Frequently Asked Questions About Implementation Science

What is Implementation Science?

Implementation Science (IS) or the science of implementation is an emerging field with the goal of generating new knowledge and ensuring the efficient and effective uptake and application of existing knowledge and experience in real-world settings. While the term ‘implementation science’ has been widely adopted, its precise definition differs across different organizations and agencies. At SISN, we have adopted a broad definition of IS as ““an interdisciplinary body of theory, knowledge, frameworks, tools and approaches whose purpose is to strengthen implementation quality and impact.”

 

Are Implementation Science and Implementation Research the same thing?

No, see Figure below.

Figure 1

Implementation Research (IR) is the component of Implementation Science (IS) that generates new knowledge through empirical investigations.

What are the key components of Implementation Research?

SISN defines Implementation Research (IR) as “a variety of methods of assessment, inquiry and formal research whose purpose is to systematically assess, build on strengths and address potential weaknesses within and between the many factors that affect implementation or the phases of implementation”.

Based on this comprehensive definition, diverse study designs can be applied in IR depending on the nature of the challenge or research questions. These include quantitative, qualitative and mixed-method approaches. While IR can sometimes employ experimental trial designs to address certain questions, it can use a wide range of other methods depending on the questions or challenges at-hand.  These include but are not limited to stakeholder analysis, opinion leader research, formative research, rapid assessments, operations research, special studies, process evaluation, costing studies, Delphi studies and various forms of quality improvement or quality assurance.

Illustrative examples of IR can be found here.

My work involves implementing nutrition programs. Am I doing implementation research?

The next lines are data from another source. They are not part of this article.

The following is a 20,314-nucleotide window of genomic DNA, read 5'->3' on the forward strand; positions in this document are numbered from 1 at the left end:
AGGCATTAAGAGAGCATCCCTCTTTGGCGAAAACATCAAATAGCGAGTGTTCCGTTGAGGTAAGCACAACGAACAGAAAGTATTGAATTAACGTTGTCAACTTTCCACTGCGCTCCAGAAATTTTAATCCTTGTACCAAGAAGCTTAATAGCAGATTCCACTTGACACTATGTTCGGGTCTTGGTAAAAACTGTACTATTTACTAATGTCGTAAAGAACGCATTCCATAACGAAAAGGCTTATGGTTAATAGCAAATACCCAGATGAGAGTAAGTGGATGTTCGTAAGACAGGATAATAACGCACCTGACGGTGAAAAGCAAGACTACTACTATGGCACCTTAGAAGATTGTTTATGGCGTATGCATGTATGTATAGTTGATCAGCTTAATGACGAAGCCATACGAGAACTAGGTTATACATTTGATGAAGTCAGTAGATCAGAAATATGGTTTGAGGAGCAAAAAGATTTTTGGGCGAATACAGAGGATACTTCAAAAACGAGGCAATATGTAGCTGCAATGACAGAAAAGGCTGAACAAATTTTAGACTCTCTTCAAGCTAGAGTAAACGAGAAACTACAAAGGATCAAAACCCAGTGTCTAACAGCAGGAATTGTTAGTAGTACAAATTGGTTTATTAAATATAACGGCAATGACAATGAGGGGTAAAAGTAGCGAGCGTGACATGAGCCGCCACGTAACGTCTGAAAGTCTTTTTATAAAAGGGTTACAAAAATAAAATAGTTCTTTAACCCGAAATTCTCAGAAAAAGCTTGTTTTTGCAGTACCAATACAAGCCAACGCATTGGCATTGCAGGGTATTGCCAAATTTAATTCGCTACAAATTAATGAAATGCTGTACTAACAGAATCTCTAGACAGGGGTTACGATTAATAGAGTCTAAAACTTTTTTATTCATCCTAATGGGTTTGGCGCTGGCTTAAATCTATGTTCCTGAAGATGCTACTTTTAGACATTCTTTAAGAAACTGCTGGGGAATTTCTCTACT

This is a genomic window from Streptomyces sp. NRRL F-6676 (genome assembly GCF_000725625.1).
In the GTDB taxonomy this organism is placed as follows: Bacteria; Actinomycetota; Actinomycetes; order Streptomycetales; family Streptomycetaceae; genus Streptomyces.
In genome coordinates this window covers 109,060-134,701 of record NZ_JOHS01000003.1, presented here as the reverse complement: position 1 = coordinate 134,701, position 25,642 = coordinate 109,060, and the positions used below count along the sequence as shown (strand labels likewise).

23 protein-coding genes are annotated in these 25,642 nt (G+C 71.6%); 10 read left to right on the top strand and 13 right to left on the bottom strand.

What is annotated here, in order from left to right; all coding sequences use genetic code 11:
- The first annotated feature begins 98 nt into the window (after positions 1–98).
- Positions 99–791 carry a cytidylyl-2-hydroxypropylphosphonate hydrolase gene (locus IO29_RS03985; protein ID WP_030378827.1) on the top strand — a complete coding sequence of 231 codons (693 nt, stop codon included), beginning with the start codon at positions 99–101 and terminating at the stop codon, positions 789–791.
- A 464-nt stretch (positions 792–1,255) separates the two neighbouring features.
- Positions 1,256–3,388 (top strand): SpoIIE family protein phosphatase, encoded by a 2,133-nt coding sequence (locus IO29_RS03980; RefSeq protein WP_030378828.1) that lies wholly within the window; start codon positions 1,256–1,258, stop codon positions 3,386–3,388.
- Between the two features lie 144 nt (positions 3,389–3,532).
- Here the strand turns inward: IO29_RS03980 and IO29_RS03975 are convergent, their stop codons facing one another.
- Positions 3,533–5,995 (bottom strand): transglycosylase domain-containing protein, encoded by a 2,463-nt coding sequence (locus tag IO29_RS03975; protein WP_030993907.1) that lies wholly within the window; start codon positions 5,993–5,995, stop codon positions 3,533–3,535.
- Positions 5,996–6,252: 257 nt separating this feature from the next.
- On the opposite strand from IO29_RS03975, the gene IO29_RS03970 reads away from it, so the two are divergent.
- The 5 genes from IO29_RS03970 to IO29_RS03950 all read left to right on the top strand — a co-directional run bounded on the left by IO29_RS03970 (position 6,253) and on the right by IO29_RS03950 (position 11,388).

Maybe.  It depends on whether and how you are using systematic methods to identify and address implementation bottlenecks and improve program performance.   This might take the form of process evaluation, operations research, rapid assessments, quality improvement systems and more.  Note that these activities qualify as IR even if they are not intended to be published in scientific journals.  The key criteria are that they are systematic, empirical and designed to improve some aspect of program performance.

I sometimes hear it said that Implementation Research is not sufficiently rigorous, but there often is not enough time, skill or resources to meet high standards of rigor expected in conventional research.  What should be done in such situations?

The overarching objective of Implementation Research (IR) is to generate knowledge that is useful for improving the design or implementation of policies, programs, interventions or practices and/or the enabling environment for these.  To be useful, it must be relevant (to a real implementation need or question), timely and generate trustworthy information.   It also must be shared with decision makers in ways they can understand and act upon.   In real-world situations these criteria require research strategies that are pragmatic, flexible and mindful of the trade-offs.   Given the diversity in forms and purposes of IR, and in country/program contexts, it is not possible to prescribe research methods or standards that would be appropriate in all situations.  As the practice of IR continues to develop and mature it will be possible to develop norms and guidance for reconciling these trade-offs based on the accumulating experience.

I am interested in Implementation Research but I find all the information confusing and overwhelming. How can I get started?

Implementation Research (IR) can at first feel confusing and overwhelming in part because it can take so many forms.  SISN’s Integrated Framework for Implementation Science (IS) and Classification Scheme for IR are intuitive, comprehensive and practical tools developed to enhance and guide our understanding of this field and are relevant to a wide range of applications and settings. Reviewing these tools are a great place to start if you are new to IS/IR or even if you are a seasoned researcher!

SISN members are provided with opportunities to share their work, develop technical skills and gain relevant experience. If you are passionate about implementation in nutrition and are not yet a member apply here.

Where can I learn more about Implementation Science?

We recommend you read these key resources.

Check our events page frequently for upcoming trainings, courses, and scientific meetings.

 

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